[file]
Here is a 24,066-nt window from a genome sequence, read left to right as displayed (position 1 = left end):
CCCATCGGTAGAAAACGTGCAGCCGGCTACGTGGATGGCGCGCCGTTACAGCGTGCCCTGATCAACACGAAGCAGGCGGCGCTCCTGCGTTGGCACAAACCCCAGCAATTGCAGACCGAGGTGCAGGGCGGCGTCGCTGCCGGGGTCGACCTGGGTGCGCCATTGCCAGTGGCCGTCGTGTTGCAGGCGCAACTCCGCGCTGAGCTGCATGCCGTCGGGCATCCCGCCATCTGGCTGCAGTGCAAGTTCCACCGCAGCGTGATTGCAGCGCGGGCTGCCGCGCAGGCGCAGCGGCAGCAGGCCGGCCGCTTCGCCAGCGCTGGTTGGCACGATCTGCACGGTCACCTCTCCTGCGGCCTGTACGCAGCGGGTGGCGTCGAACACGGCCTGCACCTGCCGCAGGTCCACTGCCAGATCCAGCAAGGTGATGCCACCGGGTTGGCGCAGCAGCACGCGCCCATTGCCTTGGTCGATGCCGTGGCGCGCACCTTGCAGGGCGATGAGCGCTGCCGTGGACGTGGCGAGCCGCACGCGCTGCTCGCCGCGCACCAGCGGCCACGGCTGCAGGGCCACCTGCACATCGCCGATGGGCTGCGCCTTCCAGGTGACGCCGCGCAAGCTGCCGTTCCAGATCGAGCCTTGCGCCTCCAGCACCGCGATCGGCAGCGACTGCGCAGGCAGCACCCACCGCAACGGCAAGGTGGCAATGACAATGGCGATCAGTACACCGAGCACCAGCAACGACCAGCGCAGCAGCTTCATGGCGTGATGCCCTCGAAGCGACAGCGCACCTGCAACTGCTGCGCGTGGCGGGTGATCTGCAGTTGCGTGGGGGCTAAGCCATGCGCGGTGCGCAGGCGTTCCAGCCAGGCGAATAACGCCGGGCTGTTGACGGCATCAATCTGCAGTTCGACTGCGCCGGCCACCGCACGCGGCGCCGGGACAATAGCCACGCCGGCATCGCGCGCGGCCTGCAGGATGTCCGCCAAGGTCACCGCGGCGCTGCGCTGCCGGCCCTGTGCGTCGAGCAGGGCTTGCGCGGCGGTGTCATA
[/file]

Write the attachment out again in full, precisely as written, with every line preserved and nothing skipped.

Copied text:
Here is a 24,066-nt window from a genome sequence, read left to right as displayed (position 1 = left end):
CCCATCGGTAGAAAACGTGCAGCCGGCTACGTGGATGGCGCGCCGTTACAGCGTGCCCTGATCAACACGAAGCAGGCGGCGCTCCTGCGTTGGCACAAACCCCAGCAATTGCAGACCGAGGTGCAGGGCGGCGTCGCTGCCGGGGTCGACCTGGGTGCGCCATTGCCAGTGGCCGTCGTGTTGCAGGCGCAACTCCGCGCTGAGCTGCATGCCGTCGGGCATCCCGCCATCTGGCTGCAGTGCAAGTTCCACCGCAGCGTGATTGCAGCGCGGGCTGCCGCGCAGGCGCAGCGGCAGCAGGCCGGCCGCTTCGCCAGCGCTGGTTGGCACGATCTGCACGGTCACCTCTCCTGCGGCCTGTACGCAGCGGGTGGCGTCGAACACGGCCTGCACCTGCCGCAGGTCCACTGCCAGATCCAGCAAGGTGATGCCACCGGGTTGGCGCAGCAGCACGCGCCCATTGCCTTGGTCGATGCCGTGGCGCGCACCTTGCAGGGCGATGAGCGCTGCCGTGGACGTGGCGAGCCGCACGCGCTGCTCGCCGCGCACCAGCGGCCACGGCTGCAGGGCCACCTGCACATCGCCGATGGGCTGCGCCTTCCAGGTGACGCCGCGCAAGCTGCCGTTCCAGATCGAGCCTTGCGCCTCCAGCACCGCGATCGGCAGCGACTGCGCAGGCAGCACCCACCGCAACGGCAAGGTGGCAATGACAATGGCGATCAGTACACCGAGCACCAGCAACGACCAGCGCAGCAGCTTCATGGCGTGATGCCCTCGAAGCGACAGCGCACCTGCAACTGCTGCGCGTGGCGGGTGATCTGCAGTTGCGTGGGGGCTAAGCCATGCGCGGTGCGCAGGCGTTCCAGCCAGGCGAATAACGCCGGGCTGTTGACGGCATCAATCTGCAGTTCGACTGCGCCGGCCACCGCACGCGGCGCCGGGACAATAGCCACGCCGGCATCGCGCGCGGCCTGCAGGATGTCCGCCAAGGTCACCGCGGCGCTGCGCTGCCGGCCCTGTGCGTCGAGCAGGGCTTGCGCGGCGGTGTCATA